Virginia's child protective services (CPS) agency workers are charged with protecting kids, but sometimes they can go too far, to the detriment of children and their parents' rights. Parents can be harmed in ways that relate to family law and criminal law.
If you are being investigated by CPS, you can protect yourself with regard to your custody rights and your constitutional freedoms. It is important to understand some basics about what CPS can and can't do -- and what you should do if you are concerned. Here are five important things to keep in mind.
A CPS case can be used against you in a divorce or custody conflict
Sometimes a coparent or spouse will use false accusations or untruths to gain advantage in a custody or visitation matter. It's important to know your options for dealing with such a problem.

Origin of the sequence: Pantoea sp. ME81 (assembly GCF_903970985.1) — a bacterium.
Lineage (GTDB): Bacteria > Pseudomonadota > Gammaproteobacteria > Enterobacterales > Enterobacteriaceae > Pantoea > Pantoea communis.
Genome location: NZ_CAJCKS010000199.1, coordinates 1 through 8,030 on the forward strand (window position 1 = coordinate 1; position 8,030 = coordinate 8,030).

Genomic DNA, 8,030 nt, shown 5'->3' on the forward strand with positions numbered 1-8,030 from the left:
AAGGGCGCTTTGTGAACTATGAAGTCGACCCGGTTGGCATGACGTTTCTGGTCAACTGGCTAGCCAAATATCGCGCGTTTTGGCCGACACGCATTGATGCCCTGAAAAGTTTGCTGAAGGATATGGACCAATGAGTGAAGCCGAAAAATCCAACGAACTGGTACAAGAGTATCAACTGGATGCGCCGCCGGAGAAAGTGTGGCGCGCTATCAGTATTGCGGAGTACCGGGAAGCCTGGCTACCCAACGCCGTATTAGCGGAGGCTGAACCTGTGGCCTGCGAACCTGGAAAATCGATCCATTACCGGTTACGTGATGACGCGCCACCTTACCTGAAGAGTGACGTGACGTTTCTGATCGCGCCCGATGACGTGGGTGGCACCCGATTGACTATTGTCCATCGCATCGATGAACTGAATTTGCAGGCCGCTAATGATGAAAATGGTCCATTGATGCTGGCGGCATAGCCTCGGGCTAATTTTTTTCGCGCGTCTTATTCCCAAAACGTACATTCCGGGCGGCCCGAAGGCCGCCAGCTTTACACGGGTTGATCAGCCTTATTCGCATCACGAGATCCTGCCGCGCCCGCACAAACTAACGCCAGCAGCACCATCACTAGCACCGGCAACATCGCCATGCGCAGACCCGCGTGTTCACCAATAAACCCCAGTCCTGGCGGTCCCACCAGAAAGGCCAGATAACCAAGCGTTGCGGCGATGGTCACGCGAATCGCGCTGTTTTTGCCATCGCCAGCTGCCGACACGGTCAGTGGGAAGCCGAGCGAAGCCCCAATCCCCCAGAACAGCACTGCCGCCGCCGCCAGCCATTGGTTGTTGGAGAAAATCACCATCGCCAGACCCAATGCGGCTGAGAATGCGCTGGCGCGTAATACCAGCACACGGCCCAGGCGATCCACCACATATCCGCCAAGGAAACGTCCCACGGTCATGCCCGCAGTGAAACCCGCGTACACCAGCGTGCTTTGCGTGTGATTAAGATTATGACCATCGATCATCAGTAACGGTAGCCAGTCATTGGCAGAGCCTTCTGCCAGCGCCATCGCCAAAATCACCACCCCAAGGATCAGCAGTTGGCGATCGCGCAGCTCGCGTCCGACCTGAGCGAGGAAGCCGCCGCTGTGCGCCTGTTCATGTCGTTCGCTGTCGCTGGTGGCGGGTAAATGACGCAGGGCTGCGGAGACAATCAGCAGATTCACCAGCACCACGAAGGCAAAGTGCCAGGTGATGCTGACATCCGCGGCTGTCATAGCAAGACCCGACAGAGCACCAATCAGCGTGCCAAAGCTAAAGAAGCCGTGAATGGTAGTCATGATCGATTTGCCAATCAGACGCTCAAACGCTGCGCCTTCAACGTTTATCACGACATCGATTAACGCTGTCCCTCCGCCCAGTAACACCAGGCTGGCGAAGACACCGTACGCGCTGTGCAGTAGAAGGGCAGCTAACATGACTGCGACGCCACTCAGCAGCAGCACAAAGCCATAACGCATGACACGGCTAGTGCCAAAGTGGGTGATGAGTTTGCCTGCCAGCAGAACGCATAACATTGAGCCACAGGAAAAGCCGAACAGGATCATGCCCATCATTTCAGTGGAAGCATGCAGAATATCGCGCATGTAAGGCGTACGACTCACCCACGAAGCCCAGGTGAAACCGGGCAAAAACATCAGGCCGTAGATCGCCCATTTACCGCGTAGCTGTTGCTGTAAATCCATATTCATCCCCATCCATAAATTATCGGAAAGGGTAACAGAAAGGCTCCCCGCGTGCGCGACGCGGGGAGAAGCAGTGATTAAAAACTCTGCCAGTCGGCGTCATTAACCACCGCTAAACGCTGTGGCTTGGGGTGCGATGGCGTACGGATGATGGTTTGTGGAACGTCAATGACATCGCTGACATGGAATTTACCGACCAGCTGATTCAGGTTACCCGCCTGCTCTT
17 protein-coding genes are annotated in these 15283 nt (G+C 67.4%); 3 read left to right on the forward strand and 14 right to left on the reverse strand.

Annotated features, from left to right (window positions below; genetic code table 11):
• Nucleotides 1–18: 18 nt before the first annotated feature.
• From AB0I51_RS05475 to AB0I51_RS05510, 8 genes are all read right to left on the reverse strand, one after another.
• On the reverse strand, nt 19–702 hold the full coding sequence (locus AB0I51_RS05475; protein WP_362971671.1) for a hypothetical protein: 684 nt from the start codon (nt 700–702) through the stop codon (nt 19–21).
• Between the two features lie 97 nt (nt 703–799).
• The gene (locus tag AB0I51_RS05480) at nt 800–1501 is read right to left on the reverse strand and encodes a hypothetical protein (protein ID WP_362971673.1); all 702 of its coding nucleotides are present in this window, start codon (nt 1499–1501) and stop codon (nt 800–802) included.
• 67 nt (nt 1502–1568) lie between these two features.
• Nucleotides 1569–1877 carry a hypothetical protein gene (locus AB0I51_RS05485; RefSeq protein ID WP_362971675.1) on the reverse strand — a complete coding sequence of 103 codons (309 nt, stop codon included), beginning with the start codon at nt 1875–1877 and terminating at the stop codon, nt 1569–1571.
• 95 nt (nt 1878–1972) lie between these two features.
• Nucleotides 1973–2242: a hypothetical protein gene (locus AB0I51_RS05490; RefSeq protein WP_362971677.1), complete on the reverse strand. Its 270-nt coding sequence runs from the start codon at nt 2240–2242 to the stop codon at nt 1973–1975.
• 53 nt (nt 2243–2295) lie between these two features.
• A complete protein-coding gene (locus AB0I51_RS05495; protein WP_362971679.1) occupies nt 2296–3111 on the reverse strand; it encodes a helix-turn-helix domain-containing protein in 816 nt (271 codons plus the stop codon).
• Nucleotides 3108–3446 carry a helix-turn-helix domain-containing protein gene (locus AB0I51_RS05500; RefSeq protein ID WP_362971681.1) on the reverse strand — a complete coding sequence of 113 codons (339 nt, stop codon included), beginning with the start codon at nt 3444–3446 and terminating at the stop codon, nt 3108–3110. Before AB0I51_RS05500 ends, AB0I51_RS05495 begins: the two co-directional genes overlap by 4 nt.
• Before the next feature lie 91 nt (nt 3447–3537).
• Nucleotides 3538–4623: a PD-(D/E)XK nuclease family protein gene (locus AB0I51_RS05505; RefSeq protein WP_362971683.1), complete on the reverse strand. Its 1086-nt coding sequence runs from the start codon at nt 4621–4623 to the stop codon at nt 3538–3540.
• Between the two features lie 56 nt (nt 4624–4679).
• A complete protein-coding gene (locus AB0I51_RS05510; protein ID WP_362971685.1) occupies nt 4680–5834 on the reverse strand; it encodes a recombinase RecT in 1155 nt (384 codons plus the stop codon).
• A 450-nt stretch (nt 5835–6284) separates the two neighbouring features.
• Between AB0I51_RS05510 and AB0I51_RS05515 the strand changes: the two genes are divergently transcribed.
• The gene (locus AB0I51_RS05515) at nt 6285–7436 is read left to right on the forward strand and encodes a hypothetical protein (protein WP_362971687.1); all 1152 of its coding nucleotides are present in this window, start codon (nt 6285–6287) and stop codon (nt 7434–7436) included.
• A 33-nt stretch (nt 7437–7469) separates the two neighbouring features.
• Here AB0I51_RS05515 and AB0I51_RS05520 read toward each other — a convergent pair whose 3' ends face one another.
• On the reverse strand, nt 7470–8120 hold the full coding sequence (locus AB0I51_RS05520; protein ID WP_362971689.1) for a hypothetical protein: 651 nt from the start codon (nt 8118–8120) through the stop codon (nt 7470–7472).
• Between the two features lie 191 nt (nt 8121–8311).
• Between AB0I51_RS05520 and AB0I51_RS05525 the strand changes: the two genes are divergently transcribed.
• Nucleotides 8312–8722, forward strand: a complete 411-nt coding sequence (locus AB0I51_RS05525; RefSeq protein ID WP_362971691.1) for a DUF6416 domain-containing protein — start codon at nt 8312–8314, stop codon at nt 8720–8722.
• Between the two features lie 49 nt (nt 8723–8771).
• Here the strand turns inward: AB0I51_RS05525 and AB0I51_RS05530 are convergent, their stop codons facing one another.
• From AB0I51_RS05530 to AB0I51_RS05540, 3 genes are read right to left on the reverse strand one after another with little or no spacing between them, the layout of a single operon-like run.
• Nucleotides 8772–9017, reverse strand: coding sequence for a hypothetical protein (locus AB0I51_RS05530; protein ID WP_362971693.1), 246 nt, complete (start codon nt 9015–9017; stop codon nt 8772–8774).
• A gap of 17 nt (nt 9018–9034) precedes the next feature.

CPS workers may try to interfere with a medical appointment
Some parents are shocked to find an unknown person (who turns out to be a CPS worker) in a medical exam with their child. Many wonder what they can do in that situation.
You may not have to make a statement to CPS without talking to an attorney first
Every situation is different. You may want to seek legal advice before saying anything to county workers.
You can get cross-trained advice about custody if you are charged with a crime
Having knowledgeable legal counsel with both criminal AND family law experience can make a difference. In some cases, you can request a continuance, pause or stay until a criminal matter is resolved.
You can get a lawyer to represent you, aggressively if need be
When CPS workers overstep their boundaries, you may need to take an aggressive stance. With the help of a skilled attorney who knows what Virginia law says about child protective services, you can assert your rights.